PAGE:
Pity the poor, misunderstood pork tenderloin, victim of the pig’s wrongful reputation for fat! This delicious and tender cut of meat is in fact very lean, carrying about the same amount of fat and cholesterol as skinless chicken breast. (Yes I was surprised to learn that too) But the flavor far surpasses mere chicken! When properly cooked, pork tenderloin has a delicate, almost sweet flavor that’s perfectly suited to a variety of marinating and glazing techniques. It’s absolutely one of my favourite cuts of meat.
For this particular recipe I came up with a marinade of Nigori sake (a sweet, unfiltered sake), soy sauce, rice wine vinegar and wasabi powder. The slightly sweet flavor of the Nigori sake plays off beautifully against the bite of the wasabi powder. I then created a glaze of coconut milk, hoisin sauce and tamarind, which I painted on during the cooking. The glaze caramelizes to a rich black brown color and lends a nice depth to the flavor profile. For this shot we seared the tenderloin in a pan and then put it in the oven to finish cooking. However this recipe also works beautifully on the barbecue. Either way, the secret to keeping this cut of meat tender and juicy is not to over cook it. Cook it until the meat just firms up to the touch and then take it off to rest for 5 to 10 minutes before slicing.
The tricky part of the shot came with arranging these items on the plate. We started out with one concept for the presentation, then had to make a hard left turn and try something completely different. Find out why it’s important to always remain flexible when shooting food. Read about it here.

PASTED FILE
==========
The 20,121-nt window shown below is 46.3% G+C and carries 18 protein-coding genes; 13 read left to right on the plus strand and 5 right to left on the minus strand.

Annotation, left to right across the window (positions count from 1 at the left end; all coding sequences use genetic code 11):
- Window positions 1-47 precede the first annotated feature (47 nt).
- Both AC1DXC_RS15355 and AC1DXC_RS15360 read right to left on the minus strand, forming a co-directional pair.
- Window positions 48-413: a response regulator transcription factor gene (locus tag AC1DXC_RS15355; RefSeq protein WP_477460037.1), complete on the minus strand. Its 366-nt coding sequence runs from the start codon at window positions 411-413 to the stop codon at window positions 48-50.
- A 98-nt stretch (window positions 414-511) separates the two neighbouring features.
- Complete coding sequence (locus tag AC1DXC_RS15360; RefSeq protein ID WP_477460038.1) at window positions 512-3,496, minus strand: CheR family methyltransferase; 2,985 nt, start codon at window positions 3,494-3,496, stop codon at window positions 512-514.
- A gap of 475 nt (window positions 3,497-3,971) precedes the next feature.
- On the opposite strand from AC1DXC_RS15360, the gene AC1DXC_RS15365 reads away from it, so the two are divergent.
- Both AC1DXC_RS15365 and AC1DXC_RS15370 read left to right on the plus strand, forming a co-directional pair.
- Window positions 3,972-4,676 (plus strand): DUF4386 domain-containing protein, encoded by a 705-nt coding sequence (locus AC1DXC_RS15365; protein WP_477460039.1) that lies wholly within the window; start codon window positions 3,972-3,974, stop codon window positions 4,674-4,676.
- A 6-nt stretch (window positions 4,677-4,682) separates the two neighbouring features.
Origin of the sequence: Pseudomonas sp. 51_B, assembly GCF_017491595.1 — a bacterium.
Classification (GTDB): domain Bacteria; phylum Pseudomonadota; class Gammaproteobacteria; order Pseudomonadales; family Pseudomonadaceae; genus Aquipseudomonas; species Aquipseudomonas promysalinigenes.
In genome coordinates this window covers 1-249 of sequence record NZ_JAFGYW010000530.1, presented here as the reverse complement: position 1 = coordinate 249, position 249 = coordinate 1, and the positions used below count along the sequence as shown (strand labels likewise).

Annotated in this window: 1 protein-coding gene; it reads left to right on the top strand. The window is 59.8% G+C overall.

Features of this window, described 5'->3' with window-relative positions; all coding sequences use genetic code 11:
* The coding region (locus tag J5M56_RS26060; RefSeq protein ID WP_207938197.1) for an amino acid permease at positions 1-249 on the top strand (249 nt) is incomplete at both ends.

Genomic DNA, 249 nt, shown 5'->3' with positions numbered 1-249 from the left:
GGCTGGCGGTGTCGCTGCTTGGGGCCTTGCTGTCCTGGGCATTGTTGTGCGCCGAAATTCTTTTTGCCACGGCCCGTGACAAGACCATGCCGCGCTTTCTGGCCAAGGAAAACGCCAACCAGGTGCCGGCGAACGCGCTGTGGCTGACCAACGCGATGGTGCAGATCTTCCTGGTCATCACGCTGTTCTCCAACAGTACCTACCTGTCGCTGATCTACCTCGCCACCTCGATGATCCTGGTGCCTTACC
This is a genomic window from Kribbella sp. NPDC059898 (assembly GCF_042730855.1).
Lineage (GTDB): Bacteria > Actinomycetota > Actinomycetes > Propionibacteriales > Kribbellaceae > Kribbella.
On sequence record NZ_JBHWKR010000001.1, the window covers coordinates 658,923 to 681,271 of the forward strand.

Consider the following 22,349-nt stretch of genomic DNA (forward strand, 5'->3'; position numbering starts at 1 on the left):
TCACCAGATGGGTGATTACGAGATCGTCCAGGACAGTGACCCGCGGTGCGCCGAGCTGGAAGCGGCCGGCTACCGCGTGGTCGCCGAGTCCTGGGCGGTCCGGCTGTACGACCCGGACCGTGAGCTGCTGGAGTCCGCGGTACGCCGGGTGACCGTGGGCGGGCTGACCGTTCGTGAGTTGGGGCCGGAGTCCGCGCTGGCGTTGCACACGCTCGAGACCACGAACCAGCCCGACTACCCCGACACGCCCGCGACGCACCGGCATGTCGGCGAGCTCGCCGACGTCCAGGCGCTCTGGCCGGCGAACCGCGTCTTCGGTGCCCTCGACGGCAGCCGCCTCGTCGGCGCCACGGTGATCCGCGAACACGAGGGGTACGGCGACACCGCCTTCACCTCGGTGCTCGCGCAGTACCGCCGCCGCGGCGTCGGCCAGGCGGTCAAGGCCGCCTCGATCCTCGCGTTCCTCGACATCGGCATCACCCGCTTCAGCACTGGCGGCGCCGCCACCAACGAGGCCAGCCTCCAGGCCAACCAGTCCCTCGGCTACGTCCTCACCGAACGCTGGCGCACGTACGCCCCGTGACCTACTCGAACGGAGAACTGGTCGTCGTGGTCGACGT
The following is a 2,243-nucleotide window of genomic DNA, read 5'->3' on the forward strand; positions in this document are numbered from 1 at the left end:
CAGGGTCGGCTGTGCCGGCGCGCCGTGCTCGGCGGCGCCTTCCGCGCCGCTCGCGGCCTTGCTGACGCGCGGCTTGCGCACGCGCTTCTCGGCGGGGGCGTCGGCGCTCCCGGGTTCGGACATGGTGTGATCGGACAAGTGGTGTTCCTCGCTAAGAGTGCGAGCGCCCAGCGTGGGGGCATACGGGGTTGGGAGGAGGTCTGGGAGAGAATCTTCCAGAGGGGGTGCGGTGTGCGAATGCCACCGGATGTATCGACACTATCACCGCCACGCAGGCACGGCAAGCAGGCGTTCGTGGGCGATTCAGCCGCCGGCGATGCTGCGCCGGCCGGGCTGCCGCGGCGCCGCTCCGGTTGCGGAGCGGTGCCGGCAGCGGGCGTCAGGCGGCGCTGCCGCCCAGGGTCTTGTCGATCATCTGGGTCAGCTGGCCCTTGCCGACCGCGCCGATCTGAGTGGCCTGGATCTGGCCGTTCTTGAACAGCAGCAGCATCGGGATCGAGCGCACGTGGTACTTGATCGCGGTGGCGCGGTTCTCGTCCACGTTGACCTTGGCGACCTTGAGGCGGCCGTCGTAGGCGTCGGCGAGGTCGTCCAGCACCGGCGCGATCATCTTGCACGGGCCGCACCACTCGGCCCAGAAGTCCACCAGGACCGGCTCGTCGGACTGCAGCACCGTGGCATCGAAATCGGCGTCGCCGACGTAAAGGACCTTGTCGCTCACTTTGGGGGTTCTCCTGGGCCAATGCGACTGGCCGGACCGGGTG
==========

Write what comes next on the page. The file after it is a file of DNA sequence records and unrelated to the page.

Since we’re in the middle of the BBQ season, I thought I could start off with a delicious and different barbecue marinade that I came up with recently. It’s sort of a spin on the Mexican Molé Poblano, which combines chilies, chocolate and a whole whack of other ingredients in a dark brown sauce. I had recently eaten a truly horrible Molé at a Queen St., Mexican restaurant that shall go unnamed, so I guess I had the flavor on my mind.
In a big bowl I combined dark cocoa, lime juice, a pinch or two of Chile Pepper and a few dashes of Waha Wera Kiwifruit & Habanero Chili Sauce . This sweet but hot sauce is available from The Spice Trader on Queen St., West near Trinity Bellwood Park. Somehow the flavor of the cocoa, combined with a little sweetness from the kiwi and the heat of the spices, all blended with the lime juice just sets off flavor explosions! I threw in some chicken legs and let them marinate for a few hours (or overnight if you have the time), then tossed them on the barbecue.
Here’s a little tip for marinades, especially with chicken. Once you’ve made the marinade, set some of it aside and use that to brush on the chicken as it cooks. You shouldn’t use the marinade that the chicken has sat in since it contains raw chicken. I cooked the chicken relatively slowly over slightly cooled charcoal so it wouldn’t burn too much on the outside, brushing a bit of the marinade on towards the end for a bit of an extra flavor punch.
Roasted corn goes great with this recipe. My friend Nadia, whose family comes from Pakistan, recently showed me a tasty way of treating roasted corn. Combine paprika (or smoked paprika) with cayenne and a bit of sea salt. Cut lime or lemon wedges, dip them in the spice mix and rub them on the corn. A lively (and healthy) change from the old salt and butter! The kiwi and strawberry salad, sprinkled with finely chopped mint and just a drizzle of honey, adds a nice balance to the meal (and helps cool the palate).